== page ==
They've done it again. On the day the Yankees set their roster in time for the Rule 5 Draft next month, the team that decided to give Slade Heathcott and Jose Campos precious space on the 40-man roster last year did the same thing this year when they protected Mason Williams. They took four players total, but the others–Tyler Austin, Branden Pinder, and Danny Burawa–were at least understandable. Williams, on the other hand, looks to be a mistake from the beginning.
There are plenty of reasons to protect a 23-year-old with elite-level defense, but when factoring in what this team went through last year–injuries, dead roster weight–it would have been nice to see them act smarter this time around. As theoretically useful as Mason might sound, he still can't hit Double-A pitching, and there's just no way he'll see time in the majors in 2015. He's more likely to be demoted thanwear pinstripes, even in the next two seasons, and if you add him to the list that includes Slade, Campos, Gary Sanchez, and even Manny Banuelos, the 40-man roster could end up looking more like a 35-man roster in terms of actual useful players for the 2015 season.
Making decisions like this takes away from their ability to add depth at positions of greater need. The Yankees currently have nine outfielders on the 40-man roster, and while Heathcott is likely a lost cause at this point, the team still has Austin, Ramon Flores, and even Eury Perez on the depth chart ahead of him. This seems incredibly excessive, especially when the Yankees still don't have a fully formed infield and could end up losing two catchers in one offseason between Francisco Cervelli and Austin Romine.
While Mason was a mistake for adding him to the roster, the Yankees might have also made a mistake by deciding to not add someone; namely, Mark Montgomery. The prospective relief ace's value has gone down in the last two seasons due to a shoulder injury, but he still has the talent that could make him a useful member of the major league bullpen. Sure there's question marks surrounding him, but there were uncertainties around Tommy Kahnle last year and he had a pretty good season after being taken by the Rockies. Even if Montgomery's shoulder is an actual medical issue, which would be surprising considering he pitched all year, a team that takes him can easily store him on the disabled list all year and still keep him. If Montgomery is taken and then rebounds it'll be a huge loss for the Yankees, who once envisioned him as a future big league closer.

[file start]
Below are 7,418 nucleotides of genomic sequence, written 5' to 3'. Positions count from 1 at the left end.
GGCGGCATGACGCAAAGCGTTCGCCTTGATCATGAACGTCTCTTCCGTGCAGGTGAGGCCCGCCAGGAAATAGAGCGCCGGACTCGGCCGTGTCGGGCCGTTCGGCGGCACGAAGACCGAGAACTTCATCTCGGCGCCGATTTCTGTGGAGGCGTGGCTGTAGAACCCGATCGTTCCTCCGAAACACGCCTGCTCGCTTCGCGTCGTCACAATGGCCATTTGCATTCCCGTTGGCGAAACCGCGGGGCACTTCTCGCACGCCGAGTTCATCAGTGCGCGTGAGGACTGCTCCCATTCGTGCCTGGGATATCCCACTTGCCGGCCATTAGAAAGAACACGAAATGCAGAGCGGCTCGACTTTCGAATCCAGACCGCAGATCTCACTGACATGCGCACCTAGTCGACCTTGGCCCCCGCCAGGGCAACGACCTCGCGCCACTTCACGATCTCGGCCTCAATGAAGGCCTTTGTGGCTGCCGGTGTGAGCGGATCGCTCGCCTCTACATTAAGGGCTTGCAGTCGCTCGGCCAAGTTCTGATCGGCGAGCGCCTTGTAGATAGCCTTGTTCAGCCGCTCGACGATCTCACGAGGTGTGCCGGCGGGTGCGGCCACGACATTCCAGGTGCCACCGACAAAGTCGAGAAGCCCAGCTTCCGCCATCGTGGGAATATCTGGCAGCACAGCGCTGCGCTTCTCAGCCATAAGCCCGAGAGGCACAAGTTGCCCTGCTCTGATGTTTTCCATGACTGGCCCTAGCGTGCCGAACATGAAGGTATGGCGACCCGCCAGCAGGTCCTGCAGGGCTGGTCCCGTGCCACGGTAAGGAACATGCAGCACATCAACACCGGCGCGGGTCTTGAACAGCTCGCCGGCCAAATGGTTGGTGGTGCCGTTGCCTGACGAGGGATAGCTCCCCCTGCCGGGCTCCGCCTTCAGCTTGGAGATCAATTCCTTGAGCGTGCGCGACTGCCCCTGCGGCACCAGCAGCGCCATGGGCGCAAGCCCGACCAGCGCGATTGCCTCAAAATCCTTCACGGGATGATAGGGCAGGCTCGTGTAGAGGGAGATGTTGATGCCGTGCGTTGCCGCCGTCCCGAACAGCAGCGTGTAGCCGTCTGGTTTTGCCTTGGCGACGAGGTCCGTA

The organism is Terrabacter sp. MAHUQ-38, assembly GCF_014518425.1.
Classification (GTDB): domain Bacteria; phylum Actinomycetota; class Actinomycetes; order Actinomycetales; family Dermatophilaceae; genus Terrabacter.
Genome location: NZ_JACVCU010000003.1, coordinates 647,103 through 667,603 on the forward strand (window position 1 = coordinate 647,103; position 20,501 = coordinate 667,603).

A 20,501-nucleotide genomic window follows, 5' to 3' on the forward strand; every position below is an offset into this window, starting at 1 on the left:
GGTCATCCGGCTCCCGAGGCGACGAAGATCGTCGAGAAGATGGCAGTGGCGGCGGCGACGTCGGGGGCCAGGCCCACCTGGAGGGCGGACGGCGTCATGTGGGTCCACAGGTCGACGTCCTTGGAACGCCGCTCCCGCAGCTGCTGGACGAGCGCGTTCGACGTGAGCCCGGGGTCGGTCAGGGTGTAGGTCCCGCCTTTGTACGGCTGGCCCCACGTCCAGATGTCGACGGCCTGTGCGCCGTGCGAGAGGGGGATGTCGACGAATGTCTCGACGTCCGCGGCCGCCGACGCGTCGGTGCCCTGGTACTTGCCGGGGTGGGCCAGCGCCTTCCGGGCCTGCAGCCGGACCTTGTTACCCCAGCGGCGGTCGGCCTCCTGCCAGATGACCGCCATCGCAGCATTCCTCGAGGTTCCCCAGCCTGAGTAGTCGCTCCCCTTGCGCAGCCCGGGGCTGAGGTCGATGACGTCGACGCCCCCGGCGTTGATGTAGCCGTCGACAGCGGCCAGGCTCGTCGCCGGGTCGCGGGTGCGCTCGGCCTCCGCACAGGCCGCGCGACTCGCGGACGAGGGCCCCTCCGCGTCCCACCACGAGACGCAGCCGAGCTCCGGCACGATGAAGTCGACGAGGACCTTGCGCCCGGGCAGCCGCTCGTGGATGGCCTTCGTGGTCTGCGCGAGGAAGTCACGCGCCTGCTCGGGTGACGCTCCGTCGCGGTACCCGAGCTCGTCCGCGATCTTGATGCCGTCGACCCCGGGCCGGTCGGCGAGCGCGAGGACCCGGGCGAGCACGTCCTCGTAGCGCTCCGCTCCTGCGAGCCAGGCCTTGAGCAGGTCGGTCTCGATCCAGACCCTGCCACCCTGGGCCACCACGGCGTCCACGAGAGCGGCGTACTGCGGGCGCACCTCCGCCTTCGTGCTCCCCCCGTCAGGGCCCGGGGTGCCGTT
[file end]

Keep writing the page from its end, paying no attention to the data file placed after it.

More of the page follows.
Luckily, the Yankees didn't have much else in the way of must-keep talent, but it's pretty clear that they lack the ability to fully evaluate a prospect in terms of current and future value while also weighing the value of a roster spot. Slade Heathcott will probably go back on the 60-day DL or could even be designated for assignment, and maybe ManBan gets back to his former self and is seen as a legitimate major league option, but that's a lot of ifs and if the Yankees have to play a season with something closer to a 35-man roster next year, chances are it will end up hurting them at some point like it did this year with only three useless spots. They might be banking on a better and healthier year in 2015, but when has that ever worked out? And when are they ever going to learn their lesson?